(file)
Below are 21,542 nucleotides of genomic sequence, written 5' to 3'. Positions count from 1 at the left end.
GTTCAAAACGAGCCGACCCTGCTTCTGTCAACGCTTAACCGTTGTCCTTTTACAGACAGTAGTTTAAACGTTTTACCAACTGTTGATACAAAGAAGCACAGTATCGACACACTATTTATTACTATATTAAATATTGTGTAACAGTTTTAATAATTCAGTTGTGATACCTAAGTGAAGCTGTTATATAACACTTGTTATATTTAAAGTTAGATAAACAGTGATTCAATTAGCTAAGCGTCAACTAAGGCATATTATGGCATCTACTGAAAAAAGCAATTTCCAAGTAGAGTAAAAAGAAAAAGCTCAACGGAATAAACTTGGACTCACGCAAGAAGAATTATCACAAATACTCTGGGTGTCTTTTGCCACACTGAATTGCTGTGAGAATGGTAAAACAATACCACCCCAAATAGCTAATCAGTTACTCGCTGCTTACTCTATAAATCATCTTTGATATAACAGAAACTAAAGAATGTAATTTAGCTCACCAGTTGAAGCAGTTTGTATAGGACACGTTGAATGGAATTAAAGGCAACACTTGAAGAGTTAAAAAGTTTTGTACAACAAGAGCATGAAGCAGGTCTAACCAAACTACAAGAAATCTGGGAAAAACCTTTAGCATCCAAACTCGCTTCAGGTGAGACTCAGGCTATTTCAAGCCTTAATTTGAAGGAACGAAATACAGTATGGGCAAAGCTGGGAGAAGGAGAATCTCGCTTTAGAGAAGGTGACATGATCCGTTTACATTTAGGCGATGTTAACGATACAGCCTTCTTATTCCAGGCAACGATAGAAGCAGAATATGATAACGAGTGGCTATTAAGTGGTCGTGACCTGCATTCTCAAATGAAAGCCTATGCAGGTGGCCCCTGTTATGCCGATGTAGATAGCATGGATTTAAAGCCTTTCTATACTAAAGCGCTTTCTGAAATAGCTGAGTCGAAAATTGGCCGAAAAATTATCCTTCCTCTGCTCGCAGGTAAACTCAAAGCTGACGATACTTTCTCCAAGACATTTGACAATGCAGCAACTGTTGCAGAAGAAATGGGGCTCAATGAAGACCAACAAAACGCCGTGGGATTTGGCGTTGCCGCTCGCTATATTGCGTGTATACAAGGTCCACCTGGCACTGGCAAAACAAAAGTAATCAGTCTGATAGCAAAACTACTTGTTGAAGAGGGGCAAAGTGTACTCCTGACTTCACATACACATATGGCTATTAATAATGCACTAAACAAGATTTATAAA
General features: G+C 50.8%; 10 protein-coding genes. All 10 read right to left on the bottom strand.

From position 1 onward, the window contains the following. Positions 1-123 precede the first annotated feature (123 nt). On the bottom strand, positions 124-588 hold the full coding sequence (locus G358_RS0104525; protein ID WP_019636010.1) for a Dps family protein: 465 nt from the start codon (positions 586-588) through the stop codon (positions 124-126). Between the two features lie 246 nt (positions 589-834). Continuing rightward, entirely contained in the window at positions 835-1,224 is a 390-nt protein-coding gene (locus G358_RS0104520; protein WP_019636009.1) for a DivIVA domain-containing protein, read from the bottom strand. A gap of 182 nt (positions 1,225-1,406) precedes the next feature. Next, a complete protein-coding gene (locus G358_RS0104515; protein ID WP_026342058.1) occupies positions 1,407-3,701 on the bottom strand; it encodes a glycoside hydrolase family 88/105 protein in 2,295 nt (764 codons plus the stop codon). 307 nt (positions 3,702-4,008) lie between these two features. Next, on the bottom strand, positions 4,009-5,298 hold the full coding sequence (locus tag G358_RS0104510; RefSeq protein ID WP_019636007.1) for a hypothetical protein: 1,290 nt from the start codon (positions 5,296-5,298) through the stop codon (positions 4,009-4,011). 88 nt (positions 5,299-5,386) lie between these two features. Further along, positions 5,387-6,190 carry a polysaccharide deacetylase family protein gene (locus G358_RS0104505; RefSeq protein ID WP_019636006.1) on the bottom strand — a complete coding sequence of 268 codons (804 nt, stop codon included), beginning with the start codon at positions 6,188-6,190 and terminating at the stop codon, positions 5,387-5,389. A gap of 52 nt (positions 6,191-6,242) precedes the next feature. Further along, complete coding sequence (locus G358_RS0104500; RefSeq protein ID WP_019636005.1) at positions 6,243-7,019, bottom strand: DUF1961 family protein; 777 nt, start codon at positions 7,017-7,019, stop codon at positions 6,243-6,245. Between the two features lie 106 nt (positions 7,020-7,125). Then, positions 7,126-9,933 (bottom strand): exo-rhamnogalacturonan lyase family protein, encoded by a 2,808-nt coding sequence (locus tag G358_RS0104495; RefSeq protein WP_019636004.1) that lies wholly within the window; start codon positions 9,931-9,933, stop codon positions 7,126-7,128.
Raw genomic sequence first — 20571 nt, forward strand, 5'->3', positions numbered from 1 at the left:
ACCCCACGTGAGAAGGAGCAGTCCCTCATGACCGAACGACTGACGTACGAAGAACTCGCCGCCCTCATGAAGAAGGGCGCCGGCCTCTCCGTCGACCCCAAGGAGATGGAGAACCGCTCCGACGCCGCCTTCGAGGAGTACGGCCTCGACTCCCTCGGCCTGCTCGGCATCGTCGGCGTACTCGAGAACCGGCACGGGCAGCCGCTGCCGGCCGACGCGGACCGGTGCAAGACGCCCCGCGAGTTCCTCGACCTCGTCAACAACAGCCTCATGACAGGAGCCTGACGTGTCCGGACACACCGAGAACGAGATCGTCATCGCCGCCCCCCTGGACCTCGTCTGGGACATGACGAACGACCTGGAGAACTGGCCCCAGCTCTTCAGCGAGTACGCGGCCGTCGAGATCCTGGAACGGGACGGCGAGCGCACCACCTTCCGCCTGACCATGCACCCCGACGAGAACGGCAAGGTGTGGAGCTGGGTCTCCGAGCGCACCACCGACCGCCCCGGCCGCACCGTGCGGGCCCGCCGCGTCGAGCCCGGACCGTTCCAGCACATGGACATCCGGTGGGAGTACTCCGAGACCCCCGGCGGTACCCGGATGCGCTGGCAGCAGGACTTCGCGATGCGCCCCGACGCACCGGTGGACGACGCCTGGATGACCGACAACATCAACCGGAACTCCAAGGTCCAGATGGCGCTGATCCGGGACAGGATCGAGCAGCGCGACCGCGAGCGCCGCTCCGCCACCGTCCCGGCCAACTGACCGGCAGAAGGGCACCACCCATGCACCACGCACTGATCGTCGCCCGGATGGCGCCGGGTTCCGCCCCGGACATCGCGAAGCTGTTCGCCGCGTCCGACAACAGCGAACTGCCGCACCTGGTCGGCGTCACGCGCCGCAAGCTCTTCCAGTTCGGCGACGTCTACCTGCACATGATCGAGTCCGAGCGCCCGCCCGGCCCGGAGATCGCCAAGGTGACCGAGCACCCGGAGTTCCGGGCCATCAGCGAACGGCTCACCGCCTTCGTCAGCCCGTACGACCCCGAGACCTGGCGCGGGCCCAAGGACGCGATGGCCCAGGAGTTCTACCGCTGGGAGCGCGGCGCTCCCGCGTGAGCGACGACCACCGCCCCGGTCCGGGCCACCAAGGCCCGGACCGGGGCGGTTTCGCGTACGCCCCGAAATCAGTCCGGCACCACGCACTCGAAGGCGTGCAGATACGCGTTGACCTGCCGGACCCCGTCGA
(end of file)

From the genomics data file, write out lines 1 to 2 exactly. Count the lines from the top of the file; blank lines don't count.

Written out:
Below are 21,542 nucleotides of genomic sequence, written 5' to 3'. Positions count from 1 at the left end.
GTTCAAAACGAGCCGACCCTGCTTCTGTCAACGCTTAACCGTTGTCCTTTTACAGACAGTAGTTTAAACGTTTTACCAACTGTTGATACAAAGAAGCACAGTATCGACACACTATTTATTACTATATTAAATATTGTGTAACAGTTTTAATAATTCAGTTGTGATACCTAAGTGAAGCTGTTATATAACACTTGTTATATTTAAAGTTAGATAAACAGTGATTCAATTAGCTAAGCGTCAACTAAGGCATATTATGGCATCTACTGAAAAAAGCAATTTCCAAGTAGAGTAAAAAGAAAAAGCTCAACGGAATAAACTTGGACTCACGCAAGAAGAATTATCACAAATACTCTGGGTGTCTTTTGCCACACTGAATTGCTGTGAGAATGGTAAAACAATACCACCCCAAATAGCTAATCAGTTACTCGCTGCTTACTCTATAAATCATCTTTGATATAACAGAAACTAAAGAATGTAATTTAGCTCACCAGTTGAAGCAGTTTGTATAGGACACGTTGAATGGAATTAAAGGCAACACTTGAAGAGTTAAAAAGTTTTGTACAACAAGAGCATGAAGCAGGTCTAACCAAACTACAAGAAATCTGGGAAAAACCTTTAGCATCCAAACTCGCTTCAGGTGAGACTCAGGCTATTTCAAGCCTTAATTTGAAGGAACGAAATACAGTATGGGCAAAGCTGGGAGAAGGAGAATCTCGCTTTAGAGAAGGTGACATGATCCGTTTACATTTAGGCGATGTTAACGATACAGCCTTCTTATTCCAGGCAACGATAGAAGCAGAATATGATAACGAGTGGCTATTAAGTGGTCGTGACCTGCATTCTCAAATGAAAGCCTATGCAGGTGGCCCCTGTTATGCCGATGTAGATAGCATGGATTTAAAGCCTTTCTATACTAAAGCGCTTTCTGAAATAGCTGAGTCGAAAATTGGCCGAAAAATTATCCTTCCTCTGCTCGCAGGTAAACTCAAAGCTGACGATACTTTCTCCAAGACATTTGACAATGCAGCAACTGTTGCAGAAGAAATGGGGCTCAATGAAGACCAACAAAACGCCGTGGGATTTGGCGTTGCCGCTCGCTATATTGCGTGTATACAAGGTCCACCTGGCACTGGCAAAACAAAAGTAATCAGTCTGATAGCAAAACTACTTGTTGAAGAGGGGCAAAGTGTACTCCTGACTTCACATACACATATGGCTATTAATAATGCACTAAACAAGATTTATAAA